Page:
Thursday, May 28, 2009

All That Glitters Isn't Yunnan Gold

[article by Morgan Winer]

Though few people will remember it these days, Red Rose Tea used to be the face of tea in America, sometime when flapper hats were in style. Parents would enjoy the tea, and children would collect the little ceramic animal figures that accompanied each box. I’d know, since I used to do that too.

On any grocery store shelf there are of course endless boxes of Tetley teabags that would be more than sufficient for those who still honor the classic British “tea and crumpets” hour. Like any other gourmet luxury though, folks have branched out from stock flavors, and small tea shops are the new home for opportunities to treat the senses.

Tea has of course been brewed for some thousands of years now, a notion we are all mildly familiar with via some measure of pop culture. Perhaps this is just a page from a history lesson though, and the culture behind tea is steeped, so to speak, with long-sought experience in what makes a good cup. I like this thought, because I like the tea that yields from these earthly regions and old growers.

I’m typing this with a mug of tea called “Yunnan Gold” in my hand, and it is good. It tastes of a fine black tea, typically characterized with a strong taste of sun-dried mountain leaves, but with a slight hint of sweet chocolate after each sip. I can almost feel a good slice of toast and jam in my hand while I drink it. Or almost hear the silence of a light winter snow outside while I crouch in a warm room, a good book in one hand, and cup of tea in the other. A quaint set of associations perhaps, but its what springs to mind nonetheless.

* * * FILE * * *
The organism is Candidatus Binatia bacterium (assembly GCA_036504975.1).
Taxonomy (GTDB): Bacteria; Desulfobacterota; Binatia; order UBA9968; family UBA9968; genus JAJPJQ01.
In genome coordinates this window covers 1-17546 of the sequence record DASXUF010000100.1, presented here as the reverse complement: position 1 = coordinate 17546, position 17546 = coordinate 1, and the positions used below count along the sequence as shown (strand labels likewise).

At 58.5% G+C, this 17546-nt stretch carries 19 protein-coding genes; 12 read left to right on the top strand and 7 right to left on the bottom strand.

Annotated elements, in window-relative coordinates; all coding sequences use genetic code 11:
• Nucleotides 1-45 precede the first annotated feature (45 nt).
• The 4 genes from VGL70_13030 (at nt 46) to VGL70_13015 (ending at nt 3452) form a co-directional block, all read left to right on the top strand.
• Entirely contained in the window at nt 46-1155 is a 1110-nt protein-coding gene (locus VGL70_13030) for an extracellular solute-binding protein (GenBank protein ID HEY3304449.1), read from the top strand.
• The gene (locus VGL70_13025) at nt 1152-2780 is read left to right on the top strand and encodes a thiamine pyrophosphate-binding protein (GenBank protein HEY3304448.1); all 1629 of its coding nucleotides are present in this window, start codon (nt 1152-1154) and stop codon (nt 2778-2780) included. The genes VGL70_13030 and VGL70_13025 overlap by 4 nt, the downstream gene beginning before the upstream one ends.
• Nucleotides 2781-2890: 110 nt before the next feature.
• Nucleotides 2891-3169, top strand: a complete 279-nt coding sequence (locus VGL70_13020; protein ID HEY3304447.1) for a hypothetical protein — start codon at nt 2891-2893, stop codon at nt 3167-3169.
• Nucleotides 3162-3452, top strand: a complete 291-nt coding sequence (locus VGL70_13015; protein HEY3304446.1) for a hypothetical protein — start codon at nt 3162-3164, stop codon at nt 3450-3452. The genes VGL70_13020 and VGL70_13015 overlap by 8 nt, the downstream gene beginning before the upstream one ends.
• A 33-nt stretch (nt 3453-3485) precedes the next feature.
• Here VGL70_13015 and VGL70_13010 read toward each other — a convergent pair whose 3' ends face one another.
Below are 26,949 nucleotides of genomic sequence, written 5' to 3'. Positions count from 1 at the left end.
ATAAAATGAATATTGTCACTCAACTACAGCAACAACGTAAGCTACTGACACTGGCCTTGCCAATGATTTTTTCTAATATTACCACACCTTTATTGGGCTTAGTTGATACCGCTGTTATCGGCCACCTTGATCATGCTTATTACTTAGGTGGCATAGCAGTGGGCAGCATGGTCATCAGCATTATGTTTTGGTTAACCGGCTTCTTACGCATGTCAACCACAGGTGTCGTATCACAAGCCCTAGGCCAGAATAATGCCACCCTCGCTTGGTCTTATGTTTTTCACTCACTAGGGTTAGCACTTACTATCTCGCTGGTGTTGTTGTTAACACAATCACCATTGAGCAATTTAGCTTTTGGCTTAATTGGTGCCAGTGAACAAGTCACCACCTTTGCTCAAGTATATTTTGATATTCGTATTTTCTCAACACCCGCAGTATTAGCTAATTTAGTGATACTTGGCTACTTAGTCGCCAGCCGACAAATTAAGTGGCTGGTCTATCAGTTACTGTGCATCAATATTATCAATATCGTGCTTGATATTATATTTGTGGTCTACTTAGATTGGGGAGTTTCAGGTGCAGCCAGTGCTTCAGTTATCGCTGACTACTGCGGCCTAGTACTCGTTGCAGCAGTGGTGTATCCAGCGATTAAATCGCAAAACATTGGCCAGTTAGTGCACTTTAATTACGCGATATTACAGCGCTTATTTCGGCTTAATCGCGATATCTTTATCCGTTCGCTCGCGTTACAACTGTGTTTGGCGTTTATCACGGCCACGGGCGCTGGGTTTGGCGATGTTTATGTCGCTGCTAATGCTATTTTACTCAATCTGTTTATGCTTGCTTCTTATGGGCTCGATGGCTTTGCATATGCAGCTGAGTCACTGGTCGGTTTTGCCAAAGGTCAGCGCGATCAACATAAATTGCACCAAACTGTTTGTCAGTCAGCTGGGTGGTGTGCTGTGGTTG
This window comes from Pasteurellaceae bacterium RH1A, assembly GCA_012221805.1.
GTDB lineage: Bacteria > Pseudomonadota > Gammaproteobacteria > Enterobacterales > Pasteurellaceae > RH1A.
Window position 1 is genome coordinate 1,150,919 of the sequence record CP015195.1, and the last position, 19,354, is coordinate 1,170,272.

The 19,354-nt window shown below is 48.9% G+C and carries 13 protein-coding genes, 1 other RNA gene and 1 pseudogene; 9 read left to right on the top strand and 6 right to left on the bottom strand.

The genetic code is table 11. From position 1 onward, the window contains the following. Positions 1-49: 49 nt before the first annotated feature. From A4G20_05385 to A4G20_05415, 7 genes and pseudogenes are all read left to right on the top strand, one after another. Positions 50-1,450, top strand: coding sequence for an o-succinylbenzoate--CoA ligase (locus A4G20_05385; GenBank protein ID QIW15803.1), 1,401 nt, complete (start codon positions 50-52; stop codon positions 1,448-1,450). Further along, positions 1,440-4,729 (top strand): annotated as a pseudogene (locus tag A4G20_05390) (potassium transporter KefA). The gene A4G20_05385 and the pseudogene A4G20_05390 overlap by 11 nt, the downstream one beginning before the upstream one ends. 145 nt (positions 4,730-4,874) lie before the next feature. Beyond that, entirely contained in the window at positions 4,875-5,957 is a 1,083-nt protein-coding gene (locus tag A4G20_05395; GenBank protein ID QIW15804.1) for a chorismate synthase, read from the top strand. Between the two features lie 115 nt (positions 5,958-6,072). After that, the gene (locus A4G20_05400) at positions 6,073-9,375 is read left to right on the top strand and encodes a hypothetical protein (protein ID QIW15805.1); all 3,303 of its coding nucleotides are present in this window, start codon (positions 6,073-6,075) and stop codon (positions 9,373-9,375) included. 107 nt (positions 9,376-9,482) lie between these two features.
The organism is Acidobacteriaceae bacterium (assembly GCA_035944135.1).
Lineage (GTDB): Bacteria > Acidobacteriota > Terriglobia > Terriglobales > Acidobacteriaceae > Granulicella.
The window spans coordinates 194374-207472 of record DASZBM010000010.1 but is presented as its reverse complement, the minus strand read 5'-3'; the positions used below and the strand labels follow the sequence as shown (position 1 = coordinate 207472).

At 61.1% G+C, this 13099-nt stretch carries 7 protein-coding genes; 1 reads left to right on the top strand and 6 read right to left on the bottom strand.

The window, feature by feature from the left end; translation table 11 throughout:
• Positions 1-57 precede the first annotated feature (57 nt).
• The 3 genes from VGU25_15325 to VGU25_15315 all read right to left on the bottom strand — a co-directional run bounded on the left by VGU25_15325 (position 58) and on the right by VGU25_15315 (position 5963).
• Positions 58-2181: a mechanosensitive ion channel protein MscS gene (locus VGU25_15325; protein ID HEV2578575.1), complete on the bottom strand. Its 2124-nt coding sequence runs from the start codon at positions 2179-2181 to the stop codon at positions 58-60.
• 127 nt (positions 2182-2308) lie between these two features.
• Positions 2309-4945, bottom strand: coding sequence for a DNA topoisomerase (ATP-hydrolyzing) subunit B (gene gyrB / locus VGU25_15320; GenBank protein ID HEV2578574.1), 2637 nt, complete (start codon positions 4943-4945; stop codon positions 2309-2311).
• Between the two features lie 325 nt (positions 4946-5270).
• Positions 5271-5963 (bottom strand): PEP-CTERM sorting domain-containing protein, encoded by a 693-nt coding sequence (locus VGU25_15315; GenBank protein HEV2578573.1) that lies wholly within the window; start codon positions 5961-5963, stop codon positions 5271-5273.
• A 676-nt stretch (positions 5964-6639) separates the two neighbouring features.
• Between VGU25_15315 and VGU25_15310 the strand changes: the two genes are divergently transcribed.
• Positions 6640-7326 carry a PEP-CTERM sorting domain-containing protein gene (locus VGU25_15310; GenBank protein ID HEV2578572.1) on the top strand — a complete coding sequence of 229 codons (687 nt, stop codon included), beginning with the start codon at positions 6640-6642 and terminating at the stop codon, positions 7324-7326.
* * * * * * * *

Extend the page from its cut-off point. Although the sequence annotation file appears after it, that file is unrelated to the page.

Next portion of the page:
If it were to interest you, I could tell you the details of how this tea was grown and picked. From what part of the Yunnan province of China it arrived, and how the fine hairs on the tips give the leaves an orange-like golden appearance. Like any sommelier, I could hold up a glass and demonstrate how the color stems from the way black tea leaves are meant to be wilted and fermented. Or perhaps even the shy-of-boiling temperature of the water it was made with for two minutes just now. I’m sure that all of those aspects, none excluded, have contributed to this taste.

But that’s not why I’m drinking it. I suppose that if you have read this far, then you are now assured that I like this tea. I like it because of how the flavor rolls about the tongue. I savor it because of all the other flavors that would go so well with it. A cobbler, a pastry from the bakery down the street, or maybe even a roast duck, if glazed with a deep cherry-wine sauce. Don’t take my word for it though, brew a cup of it, and see if it suits your tastes as well.

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